*These documents may be accessed electronically on NSF's web site at http://www.nsf.gov/home/grants/grants_gac.htm. Paper copies may be obtained from the NSF Publications Clearinghouse, telephone (301) 947-2722 or by e-mail from pubs@nsf.gov.

More comprehensive information on NSF Award Conditions is contained in the NSF Grant Policy Manual (GPM) Chapter II, (NSF 95-26) available electronically on the NSF web site at http://www.nsf.gov/cgi-bin/getpub?gpm. The GPM is also for sale through the Superintendent of Documents, Government Printing Office (GPO), Washington, DC 20402. The telephone number at GPO for subscription information is (202) 512-1800. The GPM may be ordered through the GPO web site at http://www.gpo.gov.

C. Reporting Requirements

For all multi-year grants (including both standard and continuing grants), the PI must submit an annual project report to the cognizant Program Officer at least 90 days before the end of the current budget period.

Within 90 days after the expiration of an award, the PI also is required to submit a final project report. Approximately 30 days before expiration, NSF will send a notice to remind the PI of the requirement to file the final project report. Failure to provide final technical reports delays NSF review and processing of pending proposals for that PI. PIs should examine the formats of the required reports in advance to assure availability of required data.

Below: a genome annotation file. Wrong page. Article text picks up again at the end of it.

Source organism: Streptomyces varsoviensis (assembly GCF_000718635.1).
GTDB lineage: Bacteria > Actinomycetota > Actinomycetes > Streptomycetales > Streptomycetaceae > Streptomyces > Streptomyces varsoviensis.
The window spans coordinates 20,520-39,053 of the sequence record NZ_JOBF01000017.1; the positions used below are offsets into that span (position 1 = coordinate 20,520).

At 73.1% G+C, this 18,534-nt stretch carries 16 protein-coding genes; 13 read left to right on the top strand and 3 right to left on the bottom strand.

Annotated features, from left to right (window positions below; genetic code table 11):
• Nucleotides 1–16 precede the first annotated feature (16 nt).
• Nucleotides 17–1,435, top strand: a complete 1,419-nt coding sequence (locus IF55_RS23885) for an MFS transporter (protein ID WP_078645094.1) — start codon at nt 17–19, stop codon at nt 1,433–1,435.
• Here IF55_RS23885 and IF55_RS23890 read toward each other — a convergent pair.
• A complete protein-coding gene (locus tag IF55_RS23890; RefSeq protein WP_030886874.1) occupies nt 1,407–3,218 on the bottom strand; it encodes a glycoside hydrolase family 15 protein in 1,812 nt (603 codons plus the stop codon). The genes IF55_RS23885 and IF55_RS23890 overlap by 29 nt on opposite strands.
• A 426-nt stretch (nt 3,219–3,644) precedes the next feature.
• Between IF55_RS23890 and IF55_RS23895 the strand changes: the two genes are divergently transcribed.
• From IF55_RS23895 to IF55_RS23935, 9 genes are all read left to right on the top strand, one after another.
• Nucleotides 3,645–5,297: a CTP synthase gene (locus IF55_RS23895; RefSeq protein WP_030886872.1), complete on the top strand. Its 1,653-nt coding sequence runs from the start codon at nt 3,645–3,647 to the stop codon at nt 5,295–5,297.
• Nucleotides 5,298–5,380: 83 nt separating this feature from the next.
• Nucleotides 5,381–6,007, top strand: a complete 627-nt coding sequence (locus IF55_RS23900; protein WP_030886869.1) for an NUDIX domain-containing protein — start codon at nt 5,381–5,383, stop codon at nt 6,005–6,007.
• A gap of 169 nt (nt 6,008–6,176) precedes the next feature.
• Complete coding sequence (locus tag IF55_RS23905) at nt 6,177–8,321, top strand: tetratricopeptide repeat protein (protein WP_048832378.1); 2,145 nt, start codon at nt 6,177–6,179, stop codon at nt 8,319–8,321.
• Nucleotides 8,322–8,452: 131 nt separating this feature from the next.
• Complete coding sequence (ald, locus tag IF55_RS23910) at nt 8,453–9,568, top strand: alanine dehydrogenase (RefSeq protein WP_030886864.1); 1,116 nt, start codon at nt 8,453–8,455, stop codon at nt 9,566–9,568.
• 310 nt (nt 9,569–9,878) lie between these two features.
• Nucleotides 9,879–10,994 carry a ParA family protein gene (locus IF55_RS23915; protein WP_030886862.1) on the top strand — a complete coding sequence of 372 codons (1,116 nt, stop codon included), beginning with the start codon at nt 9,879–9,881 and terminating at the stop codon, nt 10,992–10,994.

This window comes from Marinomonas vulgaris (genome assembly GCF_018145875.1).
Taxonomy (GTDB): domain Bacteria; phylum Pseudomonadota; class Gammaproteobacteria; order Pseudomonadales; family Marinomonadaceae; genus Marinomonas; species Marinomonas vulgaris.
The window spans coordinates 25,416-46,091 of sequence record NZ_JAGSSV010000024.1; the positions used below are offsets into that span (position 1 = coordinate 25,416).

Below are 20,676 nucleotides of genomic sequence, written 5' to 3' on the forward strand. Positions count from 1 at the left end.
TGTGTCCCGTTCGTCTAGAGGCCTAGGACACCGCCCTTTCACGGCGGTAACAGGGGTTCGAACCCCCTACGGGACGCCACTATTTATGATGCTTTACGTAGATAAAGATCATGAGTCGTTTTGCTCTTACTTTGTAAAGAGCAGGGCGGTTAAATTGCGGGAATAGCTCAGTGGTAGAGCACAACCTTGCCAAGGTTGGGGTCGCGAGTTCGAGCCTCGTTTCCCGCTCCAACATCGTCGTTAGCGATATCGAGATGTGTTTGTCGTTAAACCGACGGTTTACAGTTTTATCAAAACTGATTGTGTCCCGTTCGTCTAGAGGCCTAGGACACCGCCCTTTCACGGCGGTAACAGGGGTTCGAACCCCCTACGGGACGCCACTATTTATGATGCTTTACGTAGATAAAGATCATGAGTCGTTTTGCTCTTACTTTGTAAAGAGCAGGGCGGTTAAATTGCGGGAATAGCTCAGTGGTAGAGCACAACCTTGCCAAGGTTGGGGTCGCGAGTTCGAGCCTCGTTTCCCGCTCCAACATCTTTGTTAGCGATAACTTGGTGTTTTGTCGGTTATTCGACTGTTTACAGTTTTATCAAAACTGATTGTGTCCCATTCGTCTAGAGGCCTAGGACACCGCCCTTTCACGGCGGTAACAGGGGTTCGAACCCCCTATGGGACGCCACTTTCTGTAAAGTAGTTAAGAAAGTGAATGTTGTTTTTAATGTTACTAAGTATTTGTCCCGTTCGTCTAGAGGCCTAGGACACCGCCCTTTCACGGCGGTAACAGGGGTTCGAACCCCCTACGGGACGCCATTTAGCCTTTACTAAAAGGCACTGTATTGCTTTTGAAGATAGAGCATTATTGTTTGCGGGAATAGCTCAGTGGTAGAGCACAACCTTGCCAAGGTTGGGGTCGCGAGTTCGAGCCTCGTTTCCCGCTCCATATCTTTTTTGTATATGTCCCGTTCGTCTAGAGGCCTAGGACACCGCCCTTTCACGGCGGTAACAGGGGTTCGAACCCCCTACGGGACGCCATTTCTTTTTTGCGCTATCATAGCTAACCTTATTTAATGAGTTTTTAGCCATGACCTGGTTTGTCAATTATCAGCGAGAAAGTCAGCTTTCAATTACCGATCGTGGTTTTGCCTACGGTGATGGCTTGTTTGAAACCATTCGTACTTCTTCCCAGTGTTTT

NSF has implemented an electronic project reporting system, available through FastLane. This system permits electronic submission and updating of project reports, including information on: project participants (individual and organizational); activities and findings; publications; and other specific products and contributions. PIs will not be required to re-enter information previously provided, either with a proposal or in earlier updates using the electronic system.

VIII. CONTACTS FOR ADDITIONAL INFORMATION

General inquiries should be made to the Partnerships for Enhancing Expertise in Taxonomy  Program: Dr. James E. Rodman, Program Director, Directorate for Biological Sciences, Division of Environmental Biology, Room 635, telephone: 703-292-8481, e-mail: jrodman@nsf.gov.
For questions related to the use of FastLane, contact,